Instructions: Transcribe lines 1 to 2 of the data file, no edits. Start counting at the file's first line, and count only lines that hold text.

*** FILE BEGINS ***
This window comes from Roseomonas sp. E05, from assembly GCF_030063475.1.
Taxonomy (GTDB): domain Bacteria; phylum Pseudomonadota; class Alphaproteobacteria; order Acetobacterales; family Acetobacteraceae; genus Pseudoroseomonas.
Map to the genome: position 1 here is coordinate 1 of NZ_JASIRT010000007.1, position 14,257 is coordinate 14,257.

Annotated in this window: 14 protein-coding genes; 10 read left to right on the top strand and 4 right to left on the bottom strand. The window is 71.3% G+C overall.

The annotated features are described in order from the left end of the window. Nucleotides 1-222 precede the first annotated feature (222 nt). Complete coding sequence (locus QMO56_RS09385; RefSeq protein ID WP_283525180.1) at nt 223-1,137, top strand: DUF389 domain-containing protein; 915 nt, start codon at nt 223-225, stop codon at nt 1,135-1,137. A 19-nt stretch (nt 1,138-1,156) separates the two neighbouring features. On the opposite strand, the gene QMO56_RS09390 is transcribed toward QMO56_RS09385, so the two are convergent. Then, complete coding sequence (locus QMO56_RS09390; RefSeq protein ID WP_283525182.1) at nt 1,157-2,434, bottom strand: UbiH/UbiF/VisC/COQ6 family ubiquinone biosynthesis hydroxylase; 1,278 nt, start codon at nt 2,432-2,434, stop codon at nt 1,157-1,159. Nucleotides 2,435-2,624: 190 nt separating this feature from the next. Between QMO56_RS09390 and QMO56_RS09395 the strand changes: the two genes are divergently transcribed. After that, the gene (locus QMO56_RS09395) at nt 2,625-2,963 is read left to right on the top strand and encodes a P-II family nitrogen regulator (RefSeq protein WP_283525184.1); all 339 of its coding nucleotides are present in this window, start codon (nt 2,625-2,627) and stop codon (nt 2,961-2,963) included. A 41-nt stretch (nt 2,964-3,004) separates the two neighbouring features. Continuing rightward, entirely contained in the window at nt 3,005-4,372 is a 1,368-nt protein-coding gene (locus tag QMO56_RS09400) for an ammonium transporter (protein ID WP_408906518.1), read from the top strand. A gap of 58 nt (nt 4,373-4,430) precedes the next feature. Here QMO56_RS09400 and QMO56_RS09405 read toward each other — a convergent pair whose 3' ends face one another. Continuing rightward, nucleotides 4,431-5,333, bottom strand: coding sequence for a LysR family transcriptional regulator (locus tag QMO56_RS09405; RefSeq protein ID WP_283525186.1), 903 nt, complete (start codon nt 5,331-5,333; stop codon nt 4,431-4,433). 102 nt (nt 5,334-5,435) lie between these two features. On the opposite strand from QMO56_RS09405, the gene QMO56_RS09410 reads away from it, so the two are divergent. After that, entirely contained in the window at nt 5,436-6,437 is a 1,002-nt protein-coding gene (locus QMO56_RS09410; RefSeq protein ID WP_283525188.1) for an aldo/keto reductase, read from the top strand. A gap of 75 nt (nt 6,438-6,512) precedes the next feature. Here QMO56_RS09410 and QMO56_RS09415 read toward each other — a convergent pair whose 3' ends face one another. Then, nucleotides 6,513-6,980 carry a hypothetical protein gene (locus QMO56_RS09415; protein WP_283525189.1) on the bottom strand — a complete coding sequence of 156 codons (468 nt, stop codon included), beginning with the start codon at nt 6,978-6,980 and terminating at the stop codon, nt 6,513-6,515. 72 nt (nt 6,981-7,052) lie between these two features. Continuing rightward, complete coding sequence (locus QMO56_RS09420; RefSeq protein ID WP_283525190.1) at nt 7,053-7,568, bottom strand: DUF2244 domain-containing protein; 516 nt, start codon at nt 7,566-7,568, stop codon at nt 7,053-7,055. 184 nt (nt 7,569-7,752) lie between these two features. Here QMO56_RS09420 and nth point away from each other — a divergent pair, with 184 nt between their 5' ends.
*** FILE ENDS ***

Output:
This window comes from Roseomonas sp. E05, from assembly GCF_030063475.1.
Taxonomy (GTDB): domain Bacteria; phylum Pseudomonadota; class Alphaproteobacteria; order Acetobacterales; family Acetobacteraceae; genus Pseudoroseomonas.